My Approach to Training Glutes!

Sara Bradley, IFBB Pro

Let’s set the scene! It’s 2018, I have stepped off stage at the PCA British placing third, feeling mega chuffed with myself and ready to hit the offseason hard. I needed to find out what my feedback was and what area’s I needed to improve on, in preparation for my action plan. The feedback stated that my main weakness in my physique was my legs, especially my hamstrings and glutes. We now fast forward to 2022, almost 4 years into working with my training coach Connor Macmillan, and both my hamstring and glutes have improved massively. In this blog I will go through how we grew this area of my physique and how you can apply it to your training to ensure you get the best out of posterior leg training, specifically glutes!

First, lets breakdown what the glutes are! The glutes are a series of three muscles that make up your buttocks. These are Gluteus maximus (this is the largest part of your bum), Gluteus minimus (on your outer hip) and Gluteus medius (just above the hip and over minimus). Each of these three muscles work together to bring your various movements.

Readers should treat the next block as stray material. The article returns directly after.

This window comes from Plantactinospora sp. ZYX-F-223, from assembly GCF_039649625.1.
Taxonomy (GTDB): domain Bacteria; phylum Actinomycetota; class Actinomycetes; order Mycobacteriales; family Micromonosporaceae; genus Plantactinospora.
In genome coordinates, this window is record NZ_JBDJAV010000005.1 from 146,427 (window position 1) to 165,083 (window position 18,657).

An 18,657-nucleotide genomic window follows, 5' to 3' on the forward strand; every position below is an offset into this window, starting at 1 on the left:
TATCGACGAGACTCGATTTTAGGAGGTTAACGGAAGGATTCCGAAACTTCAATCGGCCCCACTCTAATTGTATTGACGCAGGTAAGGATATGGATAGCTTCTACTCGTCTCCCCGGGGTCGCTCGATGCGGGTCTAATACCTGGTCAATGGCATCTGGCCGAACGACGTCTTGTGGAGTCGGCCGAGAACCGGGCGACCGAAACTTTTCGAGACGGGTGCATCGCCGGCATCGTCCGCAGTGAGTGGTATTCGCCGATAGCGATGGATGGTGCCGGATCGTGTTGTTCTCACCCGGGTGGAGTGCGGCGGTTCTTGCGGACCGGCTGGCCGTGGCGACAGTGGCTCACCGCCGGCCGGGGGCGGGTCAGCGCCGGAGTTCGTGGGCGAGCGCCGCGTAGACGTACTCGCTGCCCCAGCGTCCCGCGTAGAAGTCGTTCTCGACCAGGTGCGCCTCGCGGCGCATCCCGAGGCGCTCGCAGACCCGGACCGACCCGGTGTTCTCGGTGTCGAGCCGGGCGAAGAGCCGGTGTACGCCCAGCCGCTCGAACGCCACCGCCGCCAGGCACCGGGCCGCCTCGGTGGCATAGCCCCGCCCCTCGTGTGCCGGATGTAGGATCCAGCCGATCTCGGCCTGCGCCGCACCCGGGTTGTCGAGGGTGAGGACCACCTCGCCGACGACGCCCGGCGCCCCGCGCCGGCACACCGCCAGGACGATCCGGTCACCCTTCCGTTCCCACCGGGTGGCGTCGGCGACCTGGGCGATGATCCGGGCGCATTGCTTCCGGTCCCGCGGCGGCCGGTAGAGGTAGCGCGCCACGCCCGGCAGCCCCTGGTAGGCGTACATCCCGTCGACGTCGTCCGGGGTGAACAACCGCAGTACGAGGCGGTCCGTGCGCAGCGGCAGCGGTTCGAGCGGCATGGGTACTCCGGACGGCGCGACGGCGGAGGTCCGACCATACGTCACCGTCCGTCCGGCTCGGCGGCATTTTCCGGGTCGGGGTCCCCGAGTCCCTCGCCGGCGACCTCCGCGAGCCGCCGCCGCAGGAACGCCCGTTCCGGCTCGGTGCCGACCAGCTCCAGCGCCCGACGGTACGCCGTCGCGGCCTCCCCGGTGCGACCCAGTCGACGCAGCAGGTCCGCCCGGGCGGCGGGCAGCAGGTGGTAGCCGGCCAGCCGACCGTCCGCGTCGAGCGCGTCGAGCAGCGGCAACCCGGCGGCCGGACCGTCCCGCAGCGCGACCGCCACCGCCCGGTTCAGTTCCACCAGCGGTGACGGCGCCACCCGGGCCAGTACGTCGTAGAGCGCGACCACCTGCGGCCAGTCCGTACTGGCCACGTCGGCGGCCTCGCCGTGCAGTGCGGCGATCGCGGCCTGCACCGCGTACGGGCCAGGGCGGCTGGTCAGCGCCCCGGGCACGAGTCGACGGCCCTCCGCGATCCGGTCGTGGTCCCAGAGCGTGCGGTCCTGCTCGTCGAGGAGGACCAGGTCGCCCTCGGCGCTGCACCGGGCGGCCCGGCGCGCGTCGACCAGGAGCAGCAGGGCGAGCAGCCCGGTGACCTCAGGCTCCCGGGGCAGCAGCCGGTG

Hip extension – Think barbell hip thrusts

Hip abduction – take your leg away from you body to the side

Hip external rotation – turning your leg outwards

Every glute exercise you use will target all of these muscles; however, it is possible to place extra emphasis on one over the other. There have been three main exercises that myself and Connor have focused on over the past 3 to 4 years, these include high box squats, leg extension hip thrusts and heavy v squats, let me explain why these have been my go to exercises and why you should be doing them;

High box squats – both smith and barbell